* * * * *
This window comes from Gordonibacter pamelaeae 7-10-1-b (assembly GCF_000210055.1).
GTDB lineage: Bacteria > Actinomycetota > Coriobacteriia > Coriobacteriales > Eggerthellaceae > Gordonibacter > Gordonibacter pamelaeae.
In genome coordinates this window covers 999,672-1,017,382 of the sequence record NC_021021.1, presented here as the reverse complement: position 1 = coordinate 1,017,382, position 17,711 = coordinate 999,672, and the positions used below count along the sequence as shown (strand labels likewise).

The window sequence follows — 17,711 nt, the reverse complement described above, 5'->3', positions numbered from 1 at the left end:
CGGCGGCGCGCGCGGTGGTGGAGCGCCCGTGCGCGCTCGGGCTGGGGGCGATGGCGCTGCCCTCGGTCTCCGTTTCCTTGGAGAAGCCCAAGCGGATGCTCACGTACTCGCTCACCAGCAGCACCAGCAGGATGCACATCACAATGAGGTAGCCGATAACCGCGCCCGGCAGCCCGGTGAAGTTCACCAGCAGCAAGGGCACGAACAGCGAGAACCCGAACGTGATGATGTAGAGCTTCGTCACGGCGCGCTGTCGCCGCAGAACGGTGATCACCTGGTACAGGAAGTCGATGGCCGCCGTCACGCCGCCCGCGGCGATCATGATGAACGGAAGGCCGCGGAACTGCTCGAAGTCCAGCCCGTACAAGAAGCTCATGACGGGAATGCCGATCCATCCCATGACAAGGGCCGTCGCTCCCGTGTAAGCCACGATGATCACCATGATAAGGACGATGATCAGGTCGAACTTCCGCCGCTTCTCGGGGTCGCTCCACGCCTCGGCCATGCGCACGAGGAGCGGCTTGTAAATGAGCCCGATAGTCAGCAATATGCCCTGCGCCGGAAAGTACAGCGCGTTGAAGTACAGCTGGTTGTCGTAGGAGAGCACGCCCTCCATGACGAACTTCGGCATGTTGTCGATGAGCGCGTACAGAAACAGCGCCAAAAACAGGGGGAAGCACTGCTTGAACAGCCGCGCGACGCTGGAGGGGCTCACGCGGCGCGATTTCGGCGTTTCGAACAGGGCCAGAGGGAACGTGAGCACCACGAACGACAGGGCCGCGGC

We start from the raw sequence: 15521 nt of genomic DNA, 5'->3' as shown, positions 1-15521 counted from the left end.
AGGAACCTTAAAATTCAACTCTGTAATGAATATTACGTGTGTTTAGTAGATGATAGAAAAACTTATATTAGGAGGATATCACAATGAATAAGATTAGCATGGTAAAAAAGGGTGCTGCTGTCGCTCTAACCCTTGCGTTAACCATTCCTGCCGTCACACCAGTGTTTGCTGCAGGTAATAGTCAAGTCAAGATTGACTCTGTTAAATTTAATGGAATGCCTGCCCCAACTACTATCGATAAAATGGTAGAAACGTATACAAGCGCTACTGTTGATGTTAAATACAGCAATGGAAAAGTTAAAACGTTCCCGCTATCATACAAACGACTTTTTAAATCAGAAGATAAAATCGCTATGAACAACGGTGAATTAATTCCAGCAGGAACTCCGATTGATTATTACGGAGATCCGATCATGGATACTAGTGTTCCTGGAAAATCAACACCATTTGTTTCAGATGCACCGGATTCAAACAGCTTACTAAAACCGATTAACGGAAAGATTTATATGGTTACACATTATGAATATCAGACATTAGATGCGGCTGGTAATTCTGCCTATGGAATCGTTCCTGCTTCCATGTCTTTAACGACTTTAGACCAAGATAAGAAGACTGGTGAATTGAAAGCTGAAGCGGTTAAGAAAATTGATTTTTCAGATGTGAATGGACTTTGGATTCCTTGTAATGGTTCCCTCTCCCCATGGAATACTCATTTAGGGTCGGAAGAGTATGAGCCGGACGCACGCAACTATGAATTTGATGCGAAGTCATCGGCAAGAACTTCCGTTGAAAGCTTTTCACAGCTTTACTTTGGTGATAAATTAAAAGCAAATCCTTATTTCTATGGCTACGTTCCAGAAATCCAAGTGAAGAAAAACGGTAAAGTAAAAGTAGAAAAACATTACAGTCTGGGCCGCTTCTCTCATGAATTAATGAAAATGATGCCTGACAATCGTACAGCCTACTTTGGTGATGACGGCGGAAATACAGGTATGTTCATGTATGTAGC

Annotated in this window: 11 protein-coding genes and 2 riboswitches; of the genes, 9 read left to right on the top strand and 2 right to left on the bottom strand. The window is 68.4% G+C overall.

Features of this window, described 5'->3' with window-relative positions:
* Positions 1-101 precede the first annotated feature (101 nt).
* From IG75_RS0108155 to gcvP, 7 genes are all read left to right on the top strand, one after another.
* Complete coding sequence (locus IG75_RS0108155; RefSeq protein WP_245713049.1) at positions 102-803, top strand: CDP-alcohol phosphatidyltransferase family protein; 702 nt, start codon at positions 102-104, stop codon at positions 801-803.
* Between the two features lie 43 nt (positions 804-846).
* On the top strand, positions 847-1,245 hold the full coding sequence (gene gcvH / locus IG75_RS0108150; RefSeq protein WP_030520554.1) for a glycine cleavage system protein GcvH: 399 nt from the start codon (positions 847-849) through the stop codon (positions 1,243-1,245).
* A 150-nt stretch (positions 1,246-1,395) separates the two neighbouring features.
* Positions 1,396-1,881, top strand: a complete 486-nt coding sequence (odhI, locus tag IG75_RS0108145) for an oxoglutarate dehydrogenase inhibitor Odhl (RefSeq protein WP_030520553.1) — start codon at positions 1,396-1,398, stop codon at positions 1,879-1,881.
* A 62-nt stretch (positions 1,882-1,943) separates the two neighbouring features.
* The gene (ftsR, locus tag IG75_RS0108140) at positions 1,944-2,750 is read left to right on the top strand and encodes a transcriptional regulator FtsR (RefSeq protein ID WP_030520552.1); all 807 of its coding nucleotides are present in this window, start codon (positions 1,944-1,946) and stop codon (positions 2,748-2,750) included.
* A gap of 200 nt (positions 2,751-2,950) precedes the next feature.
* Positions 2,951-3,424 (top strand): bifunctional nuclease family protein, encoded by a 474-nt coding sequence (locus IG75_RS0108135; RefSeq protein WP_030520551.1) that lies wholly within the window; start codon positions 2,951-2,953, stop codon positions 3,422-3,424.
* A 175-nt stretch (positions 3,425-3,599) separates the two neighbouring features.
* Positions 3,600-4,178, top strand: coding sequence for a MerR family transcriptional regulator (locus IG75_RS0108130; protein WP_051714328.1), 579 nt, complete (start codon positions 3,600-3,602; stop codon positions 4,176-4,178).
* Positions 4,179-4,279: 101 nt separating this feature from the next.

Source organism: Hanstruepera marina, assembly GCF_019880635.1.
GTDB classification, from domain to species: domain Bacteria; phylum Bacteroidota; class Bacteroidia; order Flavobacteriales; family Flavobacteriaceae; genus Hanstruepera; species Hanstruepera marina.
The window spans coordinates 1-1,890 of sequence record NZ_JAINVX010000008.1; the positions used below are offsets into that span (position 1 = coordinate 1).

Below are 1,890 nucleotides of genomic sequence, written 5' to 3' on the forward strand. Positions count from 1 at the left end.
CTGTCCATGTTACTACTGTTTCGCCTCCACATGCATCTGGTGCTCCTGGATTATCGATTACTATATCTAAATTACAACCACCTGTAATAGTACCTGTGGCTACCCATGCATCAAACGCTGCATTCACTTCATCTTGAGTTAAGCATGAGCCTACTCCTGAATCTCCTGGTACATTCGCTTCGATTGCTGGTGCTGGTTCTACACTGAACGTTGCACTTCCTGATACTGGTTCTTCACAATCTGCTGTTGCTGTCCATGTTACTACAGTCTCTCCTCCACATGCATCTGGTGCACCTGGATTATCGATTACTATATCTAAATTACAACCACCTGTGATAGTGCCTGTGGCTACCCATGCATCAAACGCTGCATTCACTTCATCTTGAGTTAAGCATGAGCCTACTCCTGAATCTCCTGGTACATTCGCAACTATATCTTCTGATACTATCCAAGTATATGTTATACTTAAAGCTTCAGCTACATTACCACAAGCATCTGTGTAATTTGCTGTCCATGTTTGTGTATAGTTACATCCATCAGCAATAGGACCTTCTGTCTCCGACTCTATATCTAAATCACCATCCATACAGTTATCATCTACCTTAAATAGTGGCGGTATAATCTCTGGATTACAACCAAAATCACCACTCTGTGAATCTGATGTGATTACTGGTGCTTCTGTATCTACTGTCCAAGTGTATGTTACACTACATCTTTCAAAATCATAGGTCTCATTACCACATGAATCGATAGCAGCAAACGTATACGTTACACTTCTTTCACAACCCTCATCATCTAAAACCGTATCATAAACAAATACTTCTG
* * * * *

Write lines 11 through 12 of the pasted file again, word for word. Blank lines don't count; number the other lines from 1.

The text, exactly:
* From IG75_RS0108155 to gcvP, 7 genes are all read left to right on the top strand, one after another.
* Complete coding sequence (locus IG75_RS0108155; RefSeq protein WP_245713049.1) at positions 102-803, top strand: CDP-alcohol phosphatidyltransferase family protein; 702 nt, start codon at positions 102-104, stop codon at positions 801-803.